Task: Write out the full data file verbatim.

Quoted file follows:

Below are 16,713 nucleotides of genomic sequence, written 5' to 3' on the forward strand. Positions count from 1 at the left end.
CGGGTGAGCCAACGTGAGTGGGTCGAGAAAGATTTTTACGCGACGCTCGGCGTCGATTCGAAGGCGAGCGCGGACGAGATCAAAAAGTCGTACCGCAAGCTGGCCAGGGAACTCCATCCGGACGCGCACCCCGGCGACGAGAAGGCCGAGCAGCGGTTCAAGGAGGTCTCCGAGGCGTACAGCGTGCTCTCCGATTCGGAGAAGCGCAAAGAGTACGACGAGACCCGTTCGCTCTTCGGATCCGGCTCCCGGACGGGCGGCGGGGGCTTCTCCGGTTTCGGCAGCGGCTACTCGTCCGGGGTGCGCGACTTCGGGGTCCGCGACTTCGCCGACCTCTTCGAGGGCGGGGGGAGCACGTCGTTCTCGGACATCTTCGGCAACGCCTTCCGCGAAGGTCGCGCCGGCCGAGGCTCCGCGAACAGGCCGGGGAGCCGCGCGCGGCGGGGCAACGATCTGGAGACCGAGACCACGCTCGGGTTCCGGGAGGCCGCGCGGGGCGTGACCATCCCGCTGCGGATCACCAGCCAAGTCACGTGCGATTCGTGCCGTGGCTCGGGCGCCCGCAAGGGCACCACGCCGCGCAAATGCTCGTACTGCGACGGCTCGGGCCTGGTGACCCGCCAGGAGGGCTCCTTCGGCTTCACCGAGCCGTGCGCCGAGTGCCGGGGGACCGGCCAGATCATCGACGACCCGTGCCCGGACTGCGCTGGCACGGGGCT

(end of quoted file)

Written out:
Below are 16,713 nucleotides of genomic sequence, written 5' to 3' on the forward strand. Positions count from 1 at the left end.
CGGGTGAGCCAACGTGAGTGGGTCGAGAAAGATTTTTACGCGACGCTCGGCGTCGATTCGAAGGCGAGCGCGGACGAGATCAAAAAGTCGTACCGCAAGCTGGCCAGGGAACTCCATCCGGACGCGCACCCCGGCGACGAGAAGGCCGAGCAGCGGTTCAAGGAGGTCTCCGAGGCGTACAGCGTGCTCTCCGATTCGGAGAAGCGCAAAGAGTACGACGAGACCCGTTCGCTCTTCGGATCCGGCTCCCGGACGGGCGGCGGGGGCTTCTCCGGTTTCGGCAGCGGCTACTCGTCCGGGGTGCGCGACTTCGGGGTCCGCGACTTCGCCGACCTCTTCGAGGGCGGGGGGAGCACGTCGTTCTCGGACATCTTCGGCAACGCCTTCCGCGAAGGTCGCGCCGGCCGAGGCTCCGCGAACAGGCCGGGGAGCCGCGCGCGGCGGGGCAACGATCTGGAGACCGAGACCACGCTCGGGTTCCGGGAGGCCGCGCGGGGCGTGACCATCCCGCTGCGGATCACCAGCCAAGTCACGTGCGATTCGTGCCGTGGCTCGGGCGCCCGCAAGGGCACCACGCCGCGCAAATGCTCGTACTGCGACGGCTCGGGCCTGGTGACCCGCCAGGAGGGCTCCTTCGGCTTCACCGAGCCGTGCGCCGAGTGCCGGGGGACCGGCCAGATCATCGACGACCCGTGCCCGGACTGCGCTGGCACGGGGCT